Staff Trainings, Retreats and Case Consults
with Dee Preston-Dillon, M.A., Ph.D.

Clinical Staff Training

Staff training consists of workshops to introduce clinicians to theory, ethics, and process in the use of Sand Therapy.

Format: Staff training may be in a series of workshops which can be half-day over several months, or a series of full-day sessions. Training always entails participants creating sand scenes and processing each scene to demonstrate ways to engage with clients.

Staff training can be in small group format, such as 4 to 6 clinicians – the value of small group is the more intensive, individualized feedback.

A one-day workshop can show clinicians the power, challenges, and limits of using symbols and sand. However, one day is not sufficient to become competent in the use of this projective process. Similar to art therapy, building knowledge and competencies takes a commitment of time.

Training always entails creating sand scenes. With a small group there is time for individualized training tips. Presentation to a large group is an opportunity to introduce Sand Therapy and demonstrate different ways to process. A large group does not give participants the opportunity to process their own sand scenes, however, it does allow for several demonstrations with volunteers and learn about core ideas.

Because of my background in other approaches, I integrate variations of gestalt, therapeutic metaphor, Jungian perspectives, and developmental approaches for clients across the life span.

Privacy is especially important when processing sand scenes with colleagues who work together. Experiential work will explore concerns for clients and how to process a sand scene.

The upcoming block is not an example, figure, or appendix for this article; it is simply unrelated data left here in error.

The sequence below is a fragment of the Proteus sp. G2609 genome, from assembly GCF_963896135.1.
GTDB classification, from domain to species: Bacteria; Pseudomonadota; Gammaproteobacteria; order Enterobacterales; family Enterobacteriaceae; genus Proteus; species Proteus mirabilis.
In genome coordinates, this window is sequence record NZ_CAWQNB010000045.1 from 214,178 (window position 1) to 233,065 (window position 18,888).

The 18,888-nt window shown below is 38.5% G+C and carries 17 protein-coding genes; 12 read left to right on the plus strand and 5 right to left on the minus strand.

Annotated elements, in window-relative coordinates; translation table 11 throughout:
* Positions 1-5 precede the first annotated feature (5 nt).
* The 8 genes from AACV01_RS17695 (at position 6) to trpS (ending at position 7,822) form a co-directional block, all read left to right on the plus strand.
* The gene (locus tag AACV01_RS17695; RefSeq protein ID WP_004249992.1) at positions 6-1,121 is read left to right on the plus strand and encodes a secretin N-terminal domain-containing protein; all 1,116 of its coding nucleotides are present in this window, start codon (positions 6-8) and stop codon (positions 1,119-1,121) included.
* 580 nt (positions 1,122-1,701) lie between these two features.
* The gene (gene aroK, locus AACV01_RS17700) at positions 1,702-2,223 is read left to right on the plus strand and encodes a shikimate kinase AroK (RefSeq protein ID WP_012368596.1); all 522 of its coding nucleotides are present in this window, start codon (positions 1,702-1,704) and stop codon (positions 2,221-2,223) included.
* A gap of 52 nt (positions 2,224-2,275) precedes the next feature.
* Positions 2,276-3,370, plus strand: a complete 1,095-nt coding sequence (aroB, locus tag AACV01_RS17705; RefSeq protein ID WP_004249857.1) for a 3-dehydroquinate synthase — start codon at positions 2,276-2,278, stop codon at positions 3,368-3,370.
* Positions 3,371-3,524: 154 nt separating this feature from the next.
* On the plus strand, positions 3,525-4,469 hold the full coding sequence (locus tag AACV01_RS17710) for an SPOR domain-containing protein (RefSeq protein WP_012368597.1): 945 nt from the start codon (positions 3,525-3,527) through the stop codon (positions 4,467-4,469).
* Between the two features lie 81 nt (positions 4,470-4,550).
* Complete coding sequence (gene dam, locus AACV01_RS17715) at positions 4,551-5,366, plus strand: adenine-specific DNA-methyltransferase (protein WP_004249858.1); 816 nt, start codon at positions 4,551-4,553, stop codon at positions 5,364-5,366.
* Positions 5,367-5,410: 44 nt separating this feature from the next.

Staff training has benefitted pediatricians, psychiatrists, psychologists, social workers, counselors, and marriage and family therapists.

Unlike teaching talk therapies, teaching Sand Therapy entails an experiential component. Of special importance is a mindfulness of culture and the impact of symbols on the clinician. We practice witnessing and protecting depth work. Sand Therapy requires a keen awareness of mind-body-object connections, one’s projections, and how to mine the richness of the experience. The training environment is considered in how it will protect and contain clinician participation.

My Brandywine Studio has all the sand trays and several rooms of figures to give your staff a full experience in the use of symbols. The symbol collection is a library I curate to teach symbol categories and meanings associated with specific figures. My studio has the space to support 8 to 10 clinicians.

When you request a presentation to a group larger than 10, no matter the size, I would arrange to introduce your staff to Sand Therapy at your setting.

My emphasis is always on the integrity for use of sand and symbols as a therapeutic process. There are dangers with a projective technique when clinicians are not aware of countertransference and the depth of process that brings up trauma, deep grief, and existential concerns. My intention is to give your clinical staff quality, rigorous training in Sand Therapy.


The Brandywine Studio for Sand Therapy
13507 Brandywine Rd.
Brandywine, MD 20613
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Retreats are meant to enrich and rejuvenate. They are one-or two-day sessions for small groups. For example, participants might arrive Friday or Saturday afternoon, engage into the evening, break for sleep, and return to continue the rejuvenation and connections. Or the retreat may be a day or part of a day.